Chronology: 1778 to 1952
DANIEL SULLIVAN - (1844-1931) - our father, was the son of Timothy Sullivan and Ellen Sullivan of Meenygorman, County Cork, Ireland, where he was born on March 10, 1844, as shown by the following copy of his baptismal Certificate:
The above is a true copy.
As noted in the narrative of his sister Anne, he came to the United States in 1850, being brought over by his Uncle Daniel who was then living in Alexandria, Louisiana. There he remained until July 4, 1857, when he and his sister Anne accompanied their uncle to his new home at Powder Horn, or Indianola, Calhoun County, Texas, arriving there on July 6, 1857, via Morgan City, Louisiana.
Young Daniel first attended a children's school at Alexandria, conducted by schoolmaster B. L. Lynch. At the age of fourteen he entered the Jesuit school at New Orleans and witnessed much of the brutalities perpetrated by the Know Nothing Party then in political control of New Orleans. He remained at the Jesuit school until 1861 when he returned to his uncle's home in Indianola. With his uncle's permission and blessing, he volunteered to enter service in the Confederate Army.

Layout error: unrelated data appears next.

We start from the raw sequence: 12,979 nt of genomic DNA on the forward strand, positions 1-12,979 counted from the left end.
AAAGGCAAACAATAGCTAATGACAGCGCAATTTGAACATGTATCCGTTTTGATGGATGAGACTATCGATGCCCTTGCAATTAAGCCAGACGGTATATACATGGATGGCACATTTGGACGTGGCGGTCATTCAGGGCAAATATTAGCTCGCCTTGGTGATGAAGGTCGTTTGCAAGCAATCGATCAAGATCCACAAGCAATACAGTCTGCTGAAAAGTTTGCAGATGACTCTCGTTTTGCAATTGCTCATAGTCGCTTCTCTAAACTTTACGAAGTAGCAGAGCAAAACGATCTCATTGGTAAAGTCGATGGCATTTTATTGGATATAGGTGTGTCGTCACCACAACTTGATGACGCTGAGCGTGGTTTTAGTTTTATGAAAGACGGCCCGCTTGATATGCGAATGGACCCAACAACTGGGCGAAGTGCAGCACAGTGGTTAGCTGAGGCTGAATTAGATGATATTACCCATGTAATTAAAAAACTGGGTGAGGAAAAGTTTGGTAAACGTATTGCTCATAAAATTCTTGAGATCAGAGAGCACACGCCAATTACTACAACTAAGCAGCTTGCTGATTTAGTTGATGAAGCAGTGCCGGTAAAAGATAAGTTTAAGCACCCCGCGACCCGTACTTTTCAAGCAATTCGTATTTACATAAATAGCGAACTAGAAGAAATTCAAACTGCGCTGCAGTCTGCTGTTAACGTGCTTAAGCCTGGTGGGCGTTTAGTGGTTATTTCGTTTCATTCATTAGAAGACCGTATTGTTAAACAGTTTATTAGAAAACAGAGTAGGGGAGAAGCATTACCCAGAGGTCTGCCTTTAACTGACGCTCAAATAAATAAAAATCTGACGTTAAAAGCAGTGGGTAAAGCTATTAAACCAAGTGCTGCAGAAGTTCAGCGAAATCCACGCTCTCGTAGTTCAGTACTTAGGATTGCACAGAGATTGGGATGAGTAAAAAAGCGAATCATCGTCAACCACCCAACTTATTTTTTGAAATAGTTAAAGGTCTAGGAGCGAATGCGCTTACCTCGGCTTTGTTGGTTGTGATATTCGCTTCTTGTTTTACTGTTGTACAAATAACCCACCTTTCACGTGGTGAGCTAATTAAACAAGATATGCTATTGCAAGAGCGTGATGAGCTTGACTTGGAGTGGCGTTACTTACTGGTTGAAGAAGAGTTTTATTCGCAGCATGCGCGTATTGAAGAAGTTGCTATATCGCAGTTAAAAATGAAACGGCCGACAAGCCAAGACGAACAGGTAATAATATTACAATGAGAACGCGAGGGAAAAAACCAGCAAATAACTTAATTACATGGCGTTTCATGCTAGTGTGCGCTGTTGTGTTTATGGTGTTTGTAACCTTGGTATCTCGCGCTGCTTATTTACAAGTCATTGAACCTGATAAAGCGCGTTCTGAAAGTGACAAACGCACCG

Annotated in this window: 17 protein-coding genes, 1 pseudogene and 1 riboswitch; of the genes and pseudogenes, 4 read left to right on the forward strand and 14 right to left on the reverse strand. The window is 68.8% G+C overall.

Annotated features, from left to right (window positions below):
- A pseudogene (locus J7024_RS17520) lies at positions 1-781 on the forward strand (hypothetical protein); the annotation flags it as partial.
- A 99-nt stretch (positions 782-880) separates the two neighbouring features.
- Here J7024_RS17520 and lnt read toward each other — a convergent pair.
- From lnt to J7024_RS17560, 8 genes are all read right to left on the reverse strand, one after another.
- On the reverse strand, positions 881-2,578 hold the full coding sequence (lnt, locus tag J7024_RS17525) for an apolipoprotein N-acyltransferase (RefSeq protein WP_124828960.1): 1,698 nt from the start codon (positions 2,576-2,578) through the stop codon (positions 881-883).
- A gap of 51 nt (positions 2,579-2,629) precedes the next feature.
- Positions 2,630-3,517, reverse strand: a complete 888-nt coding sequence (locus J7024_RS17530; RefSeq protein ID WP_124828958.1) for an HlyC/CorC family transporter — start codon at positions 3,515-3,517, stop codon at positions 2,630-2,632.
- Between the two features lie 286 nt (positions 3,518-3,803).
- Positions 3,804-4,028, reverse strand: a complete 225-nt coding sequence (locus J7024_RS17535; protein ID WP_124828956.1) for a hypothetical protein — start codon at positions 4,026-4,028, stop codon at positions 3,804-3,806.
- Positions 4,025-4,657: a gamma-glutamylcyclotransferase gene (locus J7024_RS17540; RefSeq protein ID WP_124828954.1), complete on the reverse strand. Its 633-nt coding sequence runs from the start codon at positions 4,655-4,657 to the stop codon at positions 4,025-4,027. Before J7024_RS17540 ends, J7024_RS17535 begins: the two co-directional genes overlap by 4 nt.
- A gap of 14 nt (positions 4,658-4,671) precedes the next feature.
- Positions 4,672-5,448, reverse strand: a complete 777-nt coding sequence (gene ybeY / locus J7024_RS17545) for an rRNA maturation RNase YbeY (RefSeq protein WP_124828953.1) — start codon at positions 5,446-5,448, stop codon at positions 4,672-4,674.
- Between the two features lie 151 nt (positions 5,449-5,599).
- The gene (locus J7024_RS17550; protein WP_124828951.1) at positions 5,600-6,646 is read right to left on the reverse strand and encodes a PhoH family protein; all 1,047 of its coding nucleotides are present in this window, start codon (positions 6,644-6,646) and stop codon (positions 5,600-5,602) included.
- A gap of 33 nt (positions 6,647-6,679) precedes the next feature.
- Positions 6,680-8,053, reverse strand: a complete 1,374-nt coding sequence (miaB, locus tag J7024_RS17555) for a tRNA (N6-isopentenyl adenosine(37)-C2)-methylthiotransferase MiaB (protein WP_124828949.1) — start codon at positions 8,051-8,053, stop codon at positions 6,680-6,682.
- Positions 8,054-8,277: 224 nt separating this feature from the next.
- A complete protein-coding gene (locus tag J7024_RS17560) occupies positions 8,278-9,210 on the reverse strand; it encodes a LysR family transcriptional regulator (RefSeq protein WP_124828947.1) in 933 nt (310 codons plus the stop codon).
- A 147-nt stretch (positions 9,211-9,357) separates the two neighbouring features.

His uncle outfitted him splendidly, providing him with a blooded Arabian horse, together with a fine saddle and all needed equipment, and sent on the seventeen-year-old youth to enlist in the Confederate Army.
He was one of the 120 brave youths who formed Company B of the First Regiment of Texas Cavalry, C.S.A., which was organized in May 1861 at Victoria, Texas, with Colonel A. Buchel in command of the Regiment. He enlisted as a private and served with distinction throughout the entire period of the Civil War until the end of hostilities in 1865.
The Command was made up from Jackson, Lavaca, Goliad and Calhoun Counties and went into training at Camp McCullough near Victoria, Texas. The next spring they went to Brownsville where they spent eleven months. Then proceeding to Houston and Sabine Pass, they arrived the day after Dick Dowling with only a company of soldiers and his make-believe wooden cannon had frightened off and routed the Yankee invading fleet of 12,000 men under General Franklin. He had forced General Franklin to an inglorious retreat and saved Texas from invasion.
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Copyright 2002 Gabriel Brooke, (website). Transcription and editing: John Thomas, (website). Design and production: Marc Kundmann, (website).